But guarantees that products will meet future federal definitions of “meaningful use” are becoming the order of the day—even if no one is sure what that definition will be or when it will be released. The American Recovery and Reinvestment Act of 2009, or ARRA, made more than $17 billion available to hospitals and physicians to purchase health IT systems, but said healthcare providers must show they’ve put the new technology to “meaningful use” in order to qualify for up to $44,000 in payment incentives. “Meaningful use,” however, remains undefined.
Earlier this year, companies like GE Healthcare and NextGen Healthcare Information Systems guaranteed that their products will meet or—as a NextGen news release put it—“evolve to meet” federal standards required for reimbursement. Athenahealth recently upped the ante by guaranteeing that, not only will the company’s AthenaClinicals Internet-based EHR service meet federal standards, but the doctors who use it will receive a bonus payment for the 2011 program year under the terms of the economic stimulus legislation known as the Health Information Technology for Economic and Clinical Health Act, or HITECH Act.
A definition of “meaningful use” is still a few months away, observers believe, but they also insist that this is not necessarily leading to a delay in healthcare organizations purchasing an EHR system.
“I haven’t seen it as a reaction to people putting off decisions,” said Justin Barnes, vice president of marketing and government affairs for Greenway Medical Technologies and chairman of the Electronic Health Record Association, an affiliate of the Healthcare Information and Management Systems Society. “I have not personally heard of decisions being put off.”
Barnes compared the meaningful-use guarantees with previous warrantees companies may have issued ensuring that their products would help physicians meet standards required by the CMS’ Physician Quality Reporting Initiative.
“It’s an evolution of where we are as an industry,” he said.
At GE Healthcare, Michael Nolte, vice president and general manager of Centricity EMR Marketing, agreed. “We’ve seen a doubling of activity levels,” Nolte said, adding that—while some may be delaying decisions, many others are not.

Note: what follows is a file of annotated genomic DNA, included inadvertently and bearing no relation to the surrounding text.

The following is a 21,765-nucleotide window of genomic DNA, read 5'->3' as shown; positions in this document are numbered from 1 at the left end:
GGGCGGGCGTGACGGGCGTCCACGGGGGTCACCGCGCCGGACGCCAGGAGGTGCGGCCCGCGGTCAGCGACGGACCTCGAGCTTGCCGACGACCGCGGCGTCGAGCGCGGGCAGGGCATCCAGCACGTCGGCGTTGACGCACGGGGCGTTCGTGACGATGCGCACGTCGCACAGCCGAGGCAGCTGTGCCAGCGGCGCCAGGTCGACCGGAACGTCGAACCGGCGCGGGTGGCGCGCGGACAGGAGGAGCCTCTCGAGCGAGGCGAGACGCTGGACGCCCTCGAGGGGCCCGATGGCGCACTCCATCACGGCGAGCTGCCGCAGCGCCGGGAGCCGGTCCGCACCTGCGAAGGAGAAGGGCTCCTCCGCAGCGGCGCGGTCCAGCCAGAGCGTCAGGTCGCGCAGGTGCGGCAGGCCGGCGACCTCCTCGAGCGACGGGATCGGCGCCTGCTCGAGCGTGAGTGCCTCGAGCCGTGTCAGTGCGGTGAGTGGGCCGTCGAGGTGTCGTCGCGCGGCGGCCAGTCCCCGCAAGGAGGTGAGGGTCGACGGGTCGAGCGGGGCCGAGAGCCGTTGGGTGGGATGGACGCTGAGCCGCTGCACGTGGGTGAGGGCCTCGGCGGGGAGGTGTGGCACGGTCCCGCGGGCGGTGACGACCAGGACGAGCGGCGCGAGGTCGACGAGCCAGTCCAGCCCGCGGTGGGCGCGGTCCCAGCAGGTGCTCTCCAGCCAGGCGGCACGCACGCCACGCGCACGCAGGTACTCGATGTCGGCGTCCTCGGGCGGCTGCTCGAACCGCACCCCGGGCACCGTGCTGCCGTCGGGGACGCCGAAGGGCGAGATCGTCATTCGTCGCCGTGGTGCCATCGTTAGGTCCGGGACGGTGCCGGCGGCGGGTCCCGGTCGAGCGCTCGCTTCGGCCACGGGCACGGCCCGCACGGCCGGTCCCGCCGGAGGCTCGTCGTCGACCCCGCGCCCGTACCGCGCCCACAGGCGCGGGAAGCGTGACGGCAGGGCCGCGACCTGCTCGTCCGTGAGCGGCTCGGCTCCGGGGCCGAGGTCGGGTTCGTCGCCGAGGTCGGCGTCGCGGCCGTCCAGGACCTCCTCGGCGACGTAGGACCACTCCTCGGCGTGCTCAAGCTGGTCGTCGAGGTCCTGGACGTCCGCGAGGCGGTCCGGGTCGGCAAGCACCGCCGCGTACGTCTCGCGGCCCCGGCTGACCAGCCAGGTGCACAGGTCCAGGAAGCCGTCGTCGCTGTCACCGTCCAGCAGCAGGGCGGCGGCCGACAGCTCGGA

He also said that it’s believed that—“other than reporting nuances”—the meaningful-use definition will not be much different than existing or evolving standards put forth by the Certification Commission for Health Information Technology.
“We’re confident our software will support whatever the criteria look like,” Nolte said.
Robert Larson, director of market analysis at NextGen Healthcare, said he expected the meaningful-use standards to be released at the end of this year and that its “skeleton” will closely resemble CCHIT standards.
Larson added that there is really no way of measuring the impact—positive or negative—that the wait for meaningful-use standards is having on sales. That said, in a July 30 first-quarter earnings call, the president and CEO of NextGen’s parent company, Quality Systems, said the uncertainty is not helping.
“We remain very bullish on the stimulus impact as it continues to gain momentum throughout this year and into 2010,” said Steven Plochocki, according to a transcript of the call. “However, in the short run, the market continues to wait for clarity and certainty on the areas of meaningful use and certification.”
In the call, Quality Systems Chief Financial Officer Paul Holt notes that, although the company’s $66.6 million in first-quarter revenue represents a 21% increase from the prior year, the 36 cents earnings per share was off 10% from last year’s 40 cents figure. Holt noted that system sales were “impacted by uncertainty regarding final rules related to stimulus incentives as well as the way purchasing decisions are weighted to the timing of grant award announcements for federally qualified health centers. And this resulted in several opportunities being pushed into the September quarter and beyond.”
According to the transcript, NextGen President Patrick Cline noted that he thinks the guarantee of meeting meaningful-use criteria “helped us make a couple of sales that we might have not otherwise made.”
Plochocki also said that, in a July 29 meeting, a representative for National Coordinator for Health Information Technology David Blumenthal acknowledged awareness of the economic impact caused by the uncertainty.
“At that very same meeting, one of Mr. Blumenthal’s people spoke to ourselves and others and said, ‘We know we froze the market with the lack of clarification and lack of certainty. It wasn’t our intention, but we’re moving as quickly as possible,’ ” Plochocki said.
John Hallock, spokesman for Athenahealth, said vendors are missing the most important point.
“Guaranteeing that your software will work is the bare minimum—doctors are participating in HITECH for the check,” Hallock argued. “Hopefully, ‘meaningful use’ will be truly meaningful. The hope is that ‘meaningful use’ stimulates the use of clinical data to improve outcomes and not just the purchase of software.”